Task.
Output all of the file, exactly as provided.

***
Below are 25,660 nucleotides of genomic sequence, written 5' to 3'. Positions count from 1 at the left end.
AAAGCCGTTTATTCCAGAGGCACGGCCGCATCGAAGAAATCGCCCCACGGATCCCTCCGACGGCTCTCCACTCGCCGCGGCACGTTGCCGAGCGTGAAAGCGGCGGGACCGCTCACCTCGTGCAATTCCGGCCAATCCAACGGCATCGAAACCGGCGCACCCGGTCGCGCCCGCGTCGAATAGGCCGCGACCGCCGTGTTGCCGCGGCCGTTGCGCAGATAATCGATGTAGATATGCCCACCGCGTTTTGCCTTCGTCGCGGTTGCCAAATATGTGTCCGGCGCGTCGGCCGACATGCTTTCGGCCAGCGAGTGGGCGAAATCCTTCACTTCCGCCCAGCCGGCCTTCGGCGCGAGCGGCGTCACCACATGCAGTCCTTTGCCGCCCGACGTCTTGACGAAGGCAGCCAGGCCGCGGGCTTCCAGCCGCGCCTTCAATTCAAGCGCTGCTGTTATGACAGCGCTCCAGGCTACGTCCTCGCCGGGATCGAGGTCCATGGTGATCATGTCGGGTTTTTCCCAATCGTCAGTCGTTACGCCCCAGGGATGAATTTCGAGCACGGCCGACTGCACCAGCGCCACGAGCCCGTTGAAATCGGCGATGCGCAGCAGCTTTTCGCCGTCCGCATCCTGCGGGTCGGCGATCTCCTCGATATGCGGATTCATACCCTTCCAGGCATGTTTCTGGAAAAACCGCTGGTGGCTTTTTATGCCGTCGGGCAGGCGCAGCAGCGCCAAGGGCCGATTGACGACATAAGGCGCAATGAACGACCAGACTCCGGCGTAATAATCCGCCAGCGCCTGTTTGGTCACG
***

Below are 25,660 nucleotides of genomic sequence, written 5' to 3'. Positions count from 1 at the left end.
AAAGCCGTTTATTCCAGAGGCACGGCCGCATCGAAGAAATCGCCCCACGGATCCCTCCGACGGCTCTCCACTCGCCGCGGCACGTTGCCGAGCGTGAAAGCGGCGGGACCGCTCACCTCGTGCAATTCCGGCCAATCCAACGGCATCGAAACCGGCGCACCCGGTCGCGCCCGCGTCGAATAGGCCGCGACCGCCGTGTTGCCGCGGCCGTTGCGCAGATAATCGATGTAGATATGCCCACCGCGTTTTGCCTTCGTCGCGGTTGCCAAATATGTGTCCGGCGCGTCGGCCGACATGCTTTCGGCCAGCGAGTGGGCGAAATCCTTCACTTCCGCCCAGCCGGCCTTCGGCGCGAGCGGCGTCACCACATGCAGTCCTTTGCCGCCCGACGTCTTGACGAAGGCAGCCAGGCCGCGGGCTTCCAGCCGCGCCTTCAATTCAAGCGCTGCTGTTATGACAGCGCTCCAGGCTACGTCCTCGCCGGGATCGAGGTCCATGGTGATCATGTCGGGTTTTTCCCAATCGTCAGTCGTTACGCCCCAGGGATGAATTTCGAGCACGGCCGACTGCACCAGCGCCACGAGCCCGTTGAAATCGGCGATGCGCAGCAGCTTTTCGCCGTCCGCATCCTGCGGGTCGGCGATCTCCTCGATATGCGGATTCATACCCTTCCAGGCATGTTTCTGGAAAAACCGCTGGTGGCTTTTTATGCCGTCGGGCAGGCGCAGCAGCGCCAAGGGCCGATTGACGACATAAGGCGCAATGAACGACCAGACTCCGGCGTAATAATCCGCCAGCGCCTGTTTGGTCACG